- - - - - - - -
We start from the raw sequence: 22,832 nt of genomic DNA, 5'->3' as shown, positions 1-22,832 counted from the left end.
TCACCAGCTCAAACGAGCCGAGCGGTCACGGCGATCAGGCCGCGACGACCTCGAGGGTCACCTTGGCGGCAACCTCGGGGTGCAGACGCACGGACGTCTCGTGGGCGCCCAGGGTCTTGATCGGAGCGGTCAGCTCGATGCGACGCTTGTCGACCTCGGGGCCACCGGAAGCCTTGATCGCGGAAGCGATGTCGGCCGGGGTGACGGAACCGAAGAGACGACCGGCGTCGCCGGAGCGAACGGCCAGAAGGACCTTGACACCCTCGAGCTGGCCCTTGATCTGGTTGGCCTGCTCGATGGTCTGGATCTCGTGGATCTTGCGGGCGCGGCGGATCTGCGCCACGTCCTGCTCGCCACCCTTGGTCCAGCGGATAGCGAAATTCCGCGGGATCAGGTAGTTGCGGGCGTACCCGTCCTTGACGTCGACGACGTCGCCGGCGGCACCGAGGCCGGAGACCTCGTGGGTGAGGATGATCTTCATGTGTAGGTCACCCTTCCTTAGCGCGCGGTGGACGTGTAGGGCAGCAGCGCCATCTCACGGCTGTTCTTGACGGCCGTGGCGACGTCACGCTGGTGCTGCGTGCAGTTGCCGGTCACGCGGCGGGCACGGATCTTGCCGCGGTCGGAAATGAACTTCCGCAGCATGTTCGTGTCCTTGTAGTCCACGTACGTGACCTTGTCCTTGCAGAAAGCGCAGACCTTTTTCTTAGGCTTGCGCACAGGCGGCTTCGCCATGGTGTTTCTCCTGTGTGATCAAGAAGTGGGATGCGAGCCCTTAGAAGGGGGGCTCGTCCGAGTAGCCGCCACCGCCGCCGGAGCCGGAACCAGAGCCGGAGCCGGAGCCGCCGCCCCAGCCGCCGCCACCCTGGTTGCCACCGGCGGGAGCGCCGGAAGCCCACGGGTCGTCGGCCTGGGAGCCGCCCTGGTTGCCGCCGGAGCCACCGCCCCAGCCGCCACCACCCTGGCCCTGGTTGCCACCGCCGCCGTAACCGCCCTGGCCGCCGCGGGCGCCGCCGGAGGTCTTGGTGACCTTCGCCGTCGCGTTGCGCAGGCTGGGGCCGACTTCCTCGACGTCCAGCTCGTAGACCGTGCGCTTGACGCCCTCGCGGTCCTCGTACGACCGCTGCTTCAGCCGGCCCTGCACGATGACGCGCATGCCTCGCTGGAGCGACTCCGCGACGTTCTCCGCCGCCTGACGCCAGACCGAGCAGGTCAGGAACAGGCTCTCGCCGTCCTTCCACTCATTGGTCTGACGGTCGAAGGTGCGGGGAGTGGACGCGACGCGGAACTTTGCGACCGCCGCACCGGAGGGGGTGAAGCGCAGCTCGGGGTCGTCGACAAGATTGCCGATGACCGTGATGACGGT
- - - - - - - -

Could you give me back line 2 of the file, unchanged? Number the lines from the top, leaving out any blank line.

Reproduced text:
TCACCAGCTCAAACGAGCCGAGCGGTCACGGCGATCAGGCCGCGACGACCTCGAGGGTCACCTTGGCGGCAACCTCGGGGTGCAGACGCACGGACGTCTCGTGGGCGCCCAGGGTCTTGATCGGAGCGGTCAGCTCGATGCGACGCTTGTCGACCTCGGGGCCACCGGAAGCCTTGATCGCGGAAGCGATGTCGGCCGGGGTGACGGAACCGAAGAGACGACCGGCGTCGCCGGAGCGAACGGCCAGAAGGACCTTGACACCCTCGAGCTGGCCCTTGATCTGGTTGGCCTGCTCGATGGTCTGGATCTCGTGGATCTTGCGGGCGCGGCGGATCTGCGCCACGTCCTGCTCGCCACCCTTGGTCCAGCGGATAGCGAAATTCCGCGGGATCAGGTAGTTGCGGGCGTACCCGTCCTTGACGTCGACGACGTCGCCGGCGGCACCGAGGCCGGAGACCTCGTGGGTGAGGATGATCTTCATGTGTAGGTCACCCTTCCTTAGCGCGCGGTGGACGTGTAGGGCAGCAGCGCCATCTCACGGCTGTTCTTGACGGCCGTGGCGACGTCACGCTGGTGCTGCGTGCAGTTGCCGGTCACGCGGCGGGCACGGATCTTGCCGCGGTCGGAAATGAACTTCCGCAGCATGTTCGTGTCCTTGTAGTCCACGTACGTGACCTTGTCCTTGCAGAAAGCGCAGACCTTTTTCTTAGGCTTGCGCACAGGCGGCTTCGCCATGGTGTTTCTCCTGTGTGATCAAGAAGTGGGATGCGAGCCCTTAGAAGGGGGGCTCGTCCGAGTAGCCGCCACCGCCGCCGGAGCCGGAACCAGAGCCGGAGCCGGAGCCGCCGCCCCAGCCGCCGCCACCCTGGTTGCCACCGGCGGGAGCGCCGGAAGCCCACGGGTCGTCGGCCTGGGAGCCGCCCTGGTTGCCGCCGGAGCCACCGCCCCAGCCGCCACCACCCTGGCCCTGGTTGCCACCGCCGCCGTAACCGCCCTGGCCGCCGCGGGCGCCGCCGGAGGTCTTGGTGACCTTCGCCGTCGCGTTGCGCAGGCTGGGGCCGACTTCCTCGACGTCCAGCTCGTAGACCGTGCGCTTGACGCCCTCGCGGTCCTCGTACGACCGCTGCTTCAGCCGGCCCTGCACGATGACGCGCATGCCTCGCTGGAGCGACTCCGCGACGTTCTCCGCCGCCTGACGCCAGACCGAGCAGGTCAGGAACAGGCTCTCGCCGTCCTTCCACTCATTGGTCTGACGGTCGAAGGTGCGGGGAGTGGACGCGACGCGGAACTTTGCGACCGCCGCACCGGAGGGGGTGAAGCGCAGCTCGGGGTCGTCGACAAGATTGCCGATGACCGTGATGACGGT